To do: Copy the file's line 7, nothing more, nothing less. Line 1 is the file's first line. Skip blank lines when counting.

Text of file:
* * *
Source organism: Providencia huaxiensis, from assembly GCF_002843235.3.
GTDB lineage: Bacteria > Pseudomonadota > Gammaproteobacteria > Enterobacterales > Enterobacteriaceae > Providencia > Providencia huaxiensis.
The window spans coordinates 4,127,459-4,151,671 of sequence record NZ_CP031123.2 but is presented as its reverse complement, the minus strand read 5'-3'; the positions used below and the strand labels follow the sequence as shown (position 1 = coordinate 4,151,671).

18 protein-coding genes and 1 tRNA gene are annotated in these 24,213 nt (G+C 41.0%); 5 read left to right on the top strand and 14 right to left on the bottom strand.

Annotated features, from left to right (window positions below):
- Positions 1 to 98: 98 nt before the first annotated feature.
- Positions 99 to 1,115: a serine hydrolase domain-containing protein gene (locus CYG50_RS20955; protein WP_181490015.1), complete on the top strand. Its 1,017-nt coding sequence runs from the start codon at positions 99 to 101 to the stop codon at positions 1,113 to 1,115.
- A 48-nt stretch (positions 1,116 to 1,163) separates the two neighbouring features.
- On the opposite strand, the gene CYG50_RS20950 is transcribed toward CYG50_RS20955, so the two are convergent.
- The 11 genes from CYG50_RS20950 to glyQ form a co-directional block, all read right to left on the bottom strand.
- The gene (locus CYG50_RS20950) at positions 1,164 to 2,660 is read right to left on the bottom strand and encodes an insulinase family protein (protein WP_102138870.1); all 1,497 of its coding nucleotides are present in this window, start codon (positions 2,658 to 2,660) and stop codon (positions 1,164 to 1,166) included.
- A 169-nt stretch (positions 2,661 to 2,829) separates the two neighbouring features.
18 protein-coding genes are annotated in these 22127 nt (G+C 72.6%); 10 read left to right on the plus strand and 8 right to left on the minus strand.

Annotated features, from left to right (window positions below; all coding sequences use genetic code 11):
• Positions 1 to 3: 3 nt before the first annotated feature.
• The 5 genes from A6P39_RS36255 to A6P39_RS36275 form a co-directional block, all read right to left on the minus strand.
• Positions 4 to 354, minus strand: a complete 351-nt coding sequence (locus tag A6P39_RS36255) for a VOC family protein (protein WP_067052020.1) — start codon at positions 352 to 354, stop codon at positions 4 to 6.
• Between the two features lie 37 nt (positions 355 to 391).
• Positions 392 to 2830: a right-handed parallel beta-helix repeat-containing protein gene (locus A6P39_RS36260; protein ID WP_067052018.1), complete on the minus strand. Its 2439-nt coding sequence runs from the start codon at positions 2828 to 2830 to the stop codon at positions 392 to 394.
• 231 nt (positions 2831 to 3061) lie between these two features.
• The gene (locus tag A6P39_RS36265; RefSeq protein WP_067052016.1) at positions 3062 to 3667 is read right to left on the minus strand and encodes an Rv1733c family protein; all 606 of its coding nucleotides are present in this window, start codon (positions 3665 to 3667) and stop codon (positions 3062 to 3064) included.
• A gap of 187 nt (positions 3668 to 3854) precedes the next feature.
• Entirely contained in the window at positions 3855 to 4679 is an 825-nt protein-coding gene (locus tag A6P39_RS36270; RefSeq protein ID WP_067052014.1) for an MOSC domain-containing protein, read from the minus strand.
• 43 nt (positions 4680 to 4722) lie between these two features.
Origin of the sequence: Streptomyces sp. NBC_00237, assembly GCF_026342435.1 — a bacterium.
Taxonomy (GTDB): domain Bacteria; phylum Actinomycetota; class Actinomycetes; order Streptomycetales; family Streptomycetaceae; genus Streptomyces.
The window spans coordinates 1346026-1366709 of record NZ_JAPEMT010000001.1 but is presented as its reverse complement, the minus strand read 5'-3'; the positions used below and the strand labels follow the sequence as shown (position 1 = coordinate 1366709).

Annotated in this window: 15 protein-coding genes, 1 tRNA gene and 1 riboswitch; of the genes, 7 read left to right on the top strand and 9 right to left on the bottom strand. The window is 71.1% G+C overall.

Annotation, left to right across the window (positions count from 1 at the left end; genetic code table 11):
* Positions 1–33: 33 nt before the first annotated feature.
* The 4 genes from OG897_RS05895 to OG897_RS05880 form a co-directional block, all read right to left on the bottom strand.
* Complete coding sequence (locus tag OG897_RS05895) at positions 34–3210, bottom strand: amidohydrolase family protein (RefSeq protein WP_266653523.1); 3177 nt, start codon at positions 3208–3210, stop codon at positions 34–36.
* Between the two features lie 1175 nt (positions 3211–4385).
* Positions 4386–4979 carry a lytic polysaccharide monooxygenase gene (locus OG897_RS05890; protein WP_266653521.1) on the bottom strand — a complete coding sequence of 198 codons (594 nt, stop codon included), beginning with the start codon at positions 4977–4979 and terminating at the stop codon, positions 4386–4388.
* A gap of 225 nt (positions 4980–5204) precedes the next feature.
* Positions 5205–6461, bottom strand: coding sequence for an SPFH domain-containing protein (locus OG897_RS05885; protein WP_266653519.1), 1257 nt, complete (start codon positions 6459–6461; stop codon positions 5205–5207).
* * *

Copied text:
- Positions 99 to 1,115: a serine hydrolase domain-containing protein gene (locus CYG50_RS20955; protein WP_181490015.1), complete on the top strand. Its 1,017-nt coding sequence runs from the start codon at positions 99 to 101 to the stop codon at positions 1,113 to 1,115.